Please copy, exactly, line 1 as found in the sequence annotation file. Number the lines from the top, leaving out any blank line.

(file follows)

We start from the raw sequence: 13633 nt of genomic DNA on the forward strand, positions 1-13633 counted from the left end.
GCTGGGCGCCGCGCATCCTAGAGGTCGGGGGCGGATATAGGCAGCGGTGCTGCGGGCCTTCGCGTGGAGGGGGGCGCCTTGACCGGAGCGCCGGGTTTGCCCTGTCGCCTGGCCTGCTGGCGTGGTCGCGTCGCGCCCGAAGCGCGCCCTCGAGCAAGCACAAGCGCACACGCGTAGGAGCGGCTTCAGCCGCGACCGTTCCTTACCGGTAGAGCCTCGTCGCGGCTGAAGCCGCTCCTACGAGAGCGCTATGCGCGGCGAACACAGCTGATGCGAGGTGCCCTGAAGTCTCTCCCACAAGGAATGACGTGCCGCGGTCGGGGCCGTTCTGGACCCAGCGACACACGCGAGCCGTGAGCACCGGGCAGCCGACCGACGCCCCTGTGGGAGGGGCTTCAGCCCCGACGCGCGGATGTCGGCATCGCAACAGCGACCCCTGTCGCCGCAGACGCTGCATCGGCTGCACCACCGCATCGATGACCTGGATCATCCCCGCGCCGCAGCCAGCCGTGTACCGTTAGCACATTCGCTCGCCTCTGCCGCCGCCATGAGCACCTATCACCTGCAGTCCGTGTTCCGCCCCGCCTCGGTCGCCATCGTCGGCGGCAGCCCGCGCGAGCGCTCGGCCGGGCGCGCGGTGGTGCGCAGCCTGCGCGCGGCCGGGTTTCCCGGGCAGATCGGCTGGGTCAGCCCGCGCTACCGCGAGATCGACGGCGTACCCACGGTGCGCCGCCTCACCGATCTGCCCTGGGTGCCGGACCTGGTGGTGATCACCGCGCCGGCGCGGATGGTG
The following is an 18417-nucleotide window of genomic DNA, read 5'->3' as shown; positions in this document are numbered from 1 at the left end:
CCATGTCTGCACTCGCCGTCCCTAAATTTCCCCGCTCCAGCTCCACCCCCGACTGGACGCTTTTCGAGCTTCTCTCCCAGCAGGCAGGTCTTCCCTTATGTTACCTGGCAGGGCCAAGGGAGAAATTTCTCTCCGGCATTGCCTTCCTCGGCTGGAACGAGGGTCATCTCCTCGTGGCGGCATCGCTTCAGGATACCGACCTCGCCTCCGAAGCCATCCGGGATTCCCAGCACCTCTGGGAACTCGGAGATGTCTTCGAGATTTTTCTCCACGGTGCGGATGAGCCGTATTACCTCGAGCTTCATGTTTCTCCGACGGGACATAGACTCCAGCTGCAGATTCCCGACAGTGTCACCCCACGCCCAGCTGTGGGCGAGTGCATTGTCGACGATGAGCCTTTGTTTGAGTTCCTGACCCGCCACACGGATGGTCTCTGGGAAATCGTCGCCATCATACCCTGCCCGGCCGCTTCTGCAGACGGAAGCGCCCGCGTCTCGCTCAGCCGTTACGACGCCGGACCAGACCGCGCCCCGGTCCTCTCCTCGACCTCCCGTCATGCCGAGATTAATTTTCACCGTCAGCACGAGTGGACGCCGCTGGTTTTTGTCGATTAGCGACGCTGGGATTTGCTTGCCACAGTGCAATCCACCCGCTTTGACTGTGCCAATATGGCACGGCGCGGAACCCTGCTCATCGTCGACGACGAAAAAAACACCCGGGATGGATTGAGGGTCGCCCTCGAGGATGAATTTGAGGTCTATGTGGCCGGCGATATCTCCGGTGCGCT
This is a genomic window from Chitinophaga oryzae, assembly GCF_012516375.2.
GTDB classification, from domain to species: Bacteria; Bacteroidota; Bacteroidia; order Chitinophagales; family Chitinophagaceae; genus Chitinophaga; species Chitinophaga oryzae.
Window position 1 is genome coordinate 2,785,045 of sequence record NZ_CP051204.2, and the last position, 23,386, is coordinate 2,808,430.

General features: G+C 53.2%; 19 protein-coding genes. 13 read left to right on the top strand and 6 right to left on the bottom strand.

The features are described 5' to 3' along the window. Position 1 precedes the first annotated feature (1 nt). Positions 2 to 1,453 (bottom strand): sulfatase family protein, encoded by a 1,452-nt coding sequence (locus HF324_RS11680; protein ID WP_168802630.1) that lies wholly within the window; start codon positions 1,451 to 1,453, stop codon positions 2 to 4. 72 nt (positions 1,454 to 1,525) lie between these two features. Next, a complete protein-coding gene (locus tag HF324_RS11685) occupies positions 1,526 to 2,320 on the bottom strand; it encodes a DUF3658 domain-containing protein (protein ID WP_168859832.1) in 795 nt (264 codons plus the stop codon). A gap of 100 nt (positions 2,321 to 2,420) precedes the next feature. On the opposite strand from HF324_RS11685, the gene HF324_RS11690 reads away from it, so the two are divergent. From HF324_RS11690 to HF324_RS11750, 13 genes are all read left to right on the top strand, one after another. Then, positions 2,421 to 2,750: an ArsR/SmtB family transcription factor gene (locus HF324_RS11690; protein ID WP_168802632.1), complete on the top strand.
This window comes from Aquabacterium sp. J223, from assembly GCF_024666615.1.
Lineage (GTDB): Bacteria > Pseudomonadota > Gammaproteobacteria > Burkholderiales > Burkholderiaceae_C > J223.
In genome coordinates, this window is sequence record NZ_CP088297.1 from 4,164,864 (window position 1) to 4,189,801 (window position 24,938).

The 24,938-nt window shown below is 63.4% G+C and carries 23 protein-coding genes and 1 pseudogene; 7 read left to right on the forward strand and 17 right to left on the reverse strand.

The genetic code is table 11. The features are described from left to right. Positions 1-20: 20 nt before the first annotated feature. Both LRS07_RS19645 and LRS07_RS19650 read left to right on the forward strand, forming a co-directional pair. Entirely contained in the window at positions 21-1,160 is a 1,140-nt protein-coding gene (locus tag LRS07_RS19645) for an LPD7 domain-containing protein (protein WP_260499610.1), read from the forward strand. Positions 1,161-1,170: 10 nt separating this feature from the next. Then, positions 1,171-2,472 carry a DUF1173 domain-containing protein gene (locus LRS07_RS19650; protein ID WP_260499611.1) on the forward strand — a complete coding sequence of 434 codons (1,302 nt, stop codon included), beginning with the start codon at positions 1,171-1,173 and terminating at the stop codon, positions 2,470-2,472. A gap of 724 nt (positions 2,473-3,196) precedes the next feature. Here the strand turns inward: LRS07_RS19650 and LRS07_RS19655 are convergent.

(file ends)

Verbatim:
We start from the raw sequence: 13633 nt of genomic DNA on the forward strand, positions 1-13633 counted from the left end.